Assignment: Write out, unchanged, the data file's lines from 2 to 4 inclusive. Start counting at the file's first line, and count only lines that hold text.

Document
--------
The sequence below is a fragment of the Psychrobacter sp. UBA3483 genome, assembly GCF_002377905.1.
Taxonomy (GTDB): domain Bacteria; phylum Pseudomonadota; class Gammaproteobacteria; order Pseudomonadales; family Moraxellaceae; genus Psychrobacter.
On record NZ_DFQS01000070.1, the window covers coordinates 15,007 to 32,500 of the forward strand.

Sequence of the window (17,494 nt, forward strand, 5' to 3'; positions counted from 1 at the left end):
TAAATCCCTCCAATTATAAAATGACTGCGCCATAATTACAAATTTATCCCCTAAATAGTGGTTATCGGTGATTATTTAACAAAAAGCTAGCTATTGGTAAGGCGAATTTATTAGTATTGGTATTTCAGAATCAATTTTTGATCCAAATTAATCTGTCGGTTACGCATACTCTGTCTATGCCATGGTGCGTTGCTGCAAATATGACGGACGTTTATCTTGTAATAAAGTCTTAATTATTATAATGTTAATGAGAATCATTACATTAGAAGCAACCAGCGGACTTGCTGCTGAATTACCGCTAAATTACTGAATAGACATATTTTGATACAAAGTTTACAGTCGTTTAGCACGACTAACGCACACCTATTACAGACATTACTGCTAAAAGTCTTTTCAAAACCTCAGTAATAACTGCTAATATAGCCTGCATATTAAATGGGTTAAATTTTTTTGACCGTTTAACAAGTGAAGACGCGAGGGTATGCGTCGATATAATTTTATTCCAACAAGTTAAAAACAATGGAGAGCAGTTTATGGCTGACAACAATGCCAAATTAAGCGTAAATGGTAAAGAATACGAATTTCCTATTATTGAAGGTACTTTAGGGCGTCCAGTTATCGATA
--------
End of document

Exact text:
Taxonomy (GTDB): domain Bacteria; phylum Pseudomonadota; class Gammaproteobacteria; order Pseudomonadales; family Moraxellaceae; genus Psychrobacter.
On record NZ_DFQS01000070.1, the window covers coordinates 15,007 to 32,500 of the forward strand.

Sequence of the window (17,494 nt, forward strand, 5' to 3'; positions counted from 1 at the left end):